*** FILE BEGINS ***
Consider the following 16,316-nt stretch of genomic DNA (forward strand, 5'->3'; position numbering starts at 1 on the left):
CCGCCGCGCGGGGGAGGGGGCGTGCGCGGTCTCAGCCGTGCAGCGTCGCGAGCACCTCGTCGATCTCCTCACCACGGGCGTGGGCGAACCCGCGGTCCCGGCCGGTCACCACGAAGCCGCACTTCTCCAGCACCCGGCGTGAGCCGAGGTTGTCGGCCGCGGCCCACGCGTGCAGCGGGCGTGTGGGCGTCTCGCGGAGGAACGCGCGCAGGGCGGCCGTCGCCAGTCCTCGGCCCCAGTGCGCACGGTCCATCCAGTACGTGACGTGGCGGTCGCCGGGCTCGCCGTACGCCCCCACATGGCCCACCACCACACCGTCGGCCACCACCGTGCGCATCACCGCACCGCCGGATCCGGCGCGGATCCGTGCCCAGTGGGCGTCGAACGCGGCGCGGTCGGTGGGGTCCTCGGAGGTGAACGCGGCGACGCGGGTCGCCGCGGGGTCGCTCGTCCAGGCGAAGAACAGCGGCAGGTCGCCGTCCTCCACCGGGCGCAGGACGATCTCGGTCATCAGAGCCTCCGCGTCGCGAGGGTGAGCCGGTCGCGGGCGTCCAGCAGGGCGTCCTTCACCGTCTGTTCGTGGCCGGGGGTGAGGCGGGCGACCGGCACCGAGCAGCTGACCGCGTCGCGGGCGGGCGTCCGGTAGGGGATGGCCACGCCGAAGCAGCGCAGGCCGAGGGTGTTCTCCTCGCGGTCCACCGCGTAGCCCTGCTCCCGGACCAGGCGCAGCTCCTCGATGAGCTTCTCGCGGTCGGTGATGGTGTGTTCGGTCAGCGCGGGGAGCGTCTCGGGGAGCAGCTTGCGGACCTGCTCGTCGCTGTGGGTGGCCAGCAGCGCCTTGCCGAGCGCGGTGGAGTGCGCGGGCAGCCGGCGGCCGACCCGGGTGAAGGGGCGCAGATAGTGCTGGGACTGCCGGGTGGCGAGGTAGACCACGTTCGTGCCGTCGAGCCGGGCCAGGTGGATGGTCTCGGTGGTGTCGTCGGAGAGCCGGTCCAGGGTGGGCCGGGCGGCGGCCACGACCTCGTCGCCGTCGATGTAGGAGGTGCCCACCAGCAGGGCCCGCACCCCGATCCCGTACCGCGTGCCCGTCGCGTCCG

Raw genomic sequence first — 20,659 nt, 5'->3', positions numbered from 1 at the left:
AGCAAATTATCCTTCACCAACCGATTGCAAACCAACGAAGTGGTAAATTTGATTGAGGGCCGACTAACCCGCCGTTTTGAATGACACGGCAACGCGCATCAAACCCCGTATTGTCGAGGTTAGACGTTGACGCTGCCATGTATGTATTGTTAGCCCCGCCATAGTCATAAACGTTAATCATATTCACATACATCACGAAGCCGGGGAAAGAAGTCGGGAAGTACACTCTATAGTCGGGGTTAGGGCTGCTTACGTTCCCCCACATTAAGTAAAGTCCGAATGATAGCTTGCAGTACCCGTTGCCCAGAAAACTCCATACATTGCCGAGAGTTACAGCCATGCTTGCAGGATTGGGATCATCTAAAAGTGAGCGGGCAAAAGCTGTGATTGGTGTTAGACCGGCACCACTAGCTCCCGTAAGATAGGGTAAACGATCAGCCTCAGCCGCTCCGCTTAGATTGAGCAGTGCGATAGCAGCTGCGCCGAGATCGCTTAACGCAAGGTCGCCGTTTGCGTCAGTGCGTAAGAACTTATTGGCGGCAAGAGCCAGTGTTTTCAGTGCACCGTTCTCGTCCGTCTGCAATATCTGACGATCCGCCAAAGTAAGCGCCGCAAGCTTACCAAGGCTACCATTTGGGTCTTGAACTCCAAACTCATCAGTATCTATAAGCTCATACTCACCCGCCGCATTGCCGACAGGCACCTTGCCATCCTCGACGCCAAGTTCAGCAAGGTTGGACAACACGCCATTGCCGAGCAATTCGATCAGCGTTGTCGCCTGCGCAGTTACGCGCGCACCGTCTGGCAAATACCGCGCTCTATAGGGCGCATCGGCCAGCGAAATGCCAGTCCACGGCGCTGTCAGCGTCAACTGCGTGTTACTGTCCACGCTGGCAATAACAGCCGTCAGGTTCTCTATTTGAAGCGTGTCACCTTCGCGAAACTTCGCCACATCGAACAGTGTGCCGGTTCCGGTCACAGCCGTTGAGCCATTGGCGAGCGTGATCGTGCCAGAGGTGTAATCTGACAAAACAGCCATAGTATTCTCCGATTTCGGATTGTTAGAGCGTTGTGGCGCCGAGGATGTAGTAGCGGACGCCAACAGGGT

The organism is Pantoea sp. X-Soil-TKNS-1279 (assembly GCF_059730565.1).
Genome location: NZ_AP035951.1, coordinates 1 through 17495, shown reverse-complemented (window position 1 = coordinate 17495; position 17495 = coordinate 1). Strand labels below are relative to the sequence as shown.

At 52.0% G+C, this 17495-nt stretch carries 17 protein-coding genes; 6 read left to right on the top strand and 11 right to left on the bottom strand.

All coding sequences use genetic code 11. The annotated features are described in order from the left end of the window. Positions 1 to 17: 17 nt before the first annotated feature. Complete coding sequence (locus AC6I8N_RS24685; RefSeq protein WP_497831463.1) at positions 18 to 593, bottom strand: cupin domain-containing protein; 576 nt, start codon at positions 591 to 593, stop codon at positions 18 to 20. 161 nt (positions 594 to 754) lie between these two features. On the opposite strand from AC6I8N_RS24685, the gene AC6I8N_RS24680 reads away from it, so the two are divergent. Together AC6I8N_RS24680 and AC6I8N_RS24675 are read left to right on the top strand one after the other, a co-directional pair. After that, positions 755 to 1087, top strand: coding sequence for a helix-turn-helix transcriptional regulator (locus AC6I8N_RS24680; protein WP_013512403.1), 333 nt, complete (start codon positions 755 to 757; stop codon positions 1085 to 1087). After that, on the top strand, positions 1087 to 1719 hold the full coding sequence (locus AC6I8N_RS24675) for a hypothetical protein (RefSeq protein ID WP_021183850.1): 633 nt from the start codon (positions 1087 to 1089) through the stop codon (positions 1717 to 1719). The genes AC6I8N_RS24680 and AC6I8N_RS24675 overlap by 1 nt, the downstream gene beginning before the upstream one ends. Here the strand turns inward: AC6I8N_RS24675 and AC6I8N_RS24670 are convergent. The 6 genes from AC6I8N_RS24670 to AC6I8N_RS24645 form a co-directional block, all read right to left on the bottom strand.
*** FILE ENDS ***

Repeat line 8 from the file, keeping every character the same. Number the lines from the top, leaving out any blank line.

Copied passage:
All coding sequences use genetic code 11. The annotated features are described in order from the left end of the window. Positions 1 to 17: 17 nt before the first annotated feature. Complete coding sequence (locus AC6I8N_RS24685; RefSeq protein WP_497831463.1) at positions 18 to 593, bottom strand: cupin domain-containing protein; 576 nt, start codon at positions 591 to 593, stop codon at positions 18 to 20. 161 nt (positions 594 to 754) lie between these two features. On the opposite strand from AC6I8N_RS24685, the gene AC6I8N_RS24680 reads away from it, so the two are divergent. Together AC6I8N_RS24680 and AC6I8N_RS24675 are read left to right on the top strand one after the other, a co-directional pair. After that, positions 755 to 1087, top strand: coding sequence for a helix-turn-helix transcriptional regulator (locus AC6I8N_RS24680; protein WP_013512403.1), 333 nt, complete (start codon positions 755 to 757; stop codon positions 1085 to 1087). After that, on the top strand, positions 1087 to 1719 hold the full coding sequence (locus AC6I8N_RS24675) for a hypothetical protein (RefSeq protein ID WP_021183850.1): 633 nt from the start codon (positions 1087 to 1089) through the stop codon (positions 1717 to 1719). The genes AC6I8N_RS24680 and AC6I8N_RS24675 overlap by 1 nt, the downstream gene beginning before the upstream one ends. Here the strand turns inward: AC6I8N_RS24675 and AC6I8N_RS24670 are convergent. The 6 genes from AC6I8N_RS24670 to AC6I8N_RS24645 form a co-directional block, all read right to left on the bottom strand.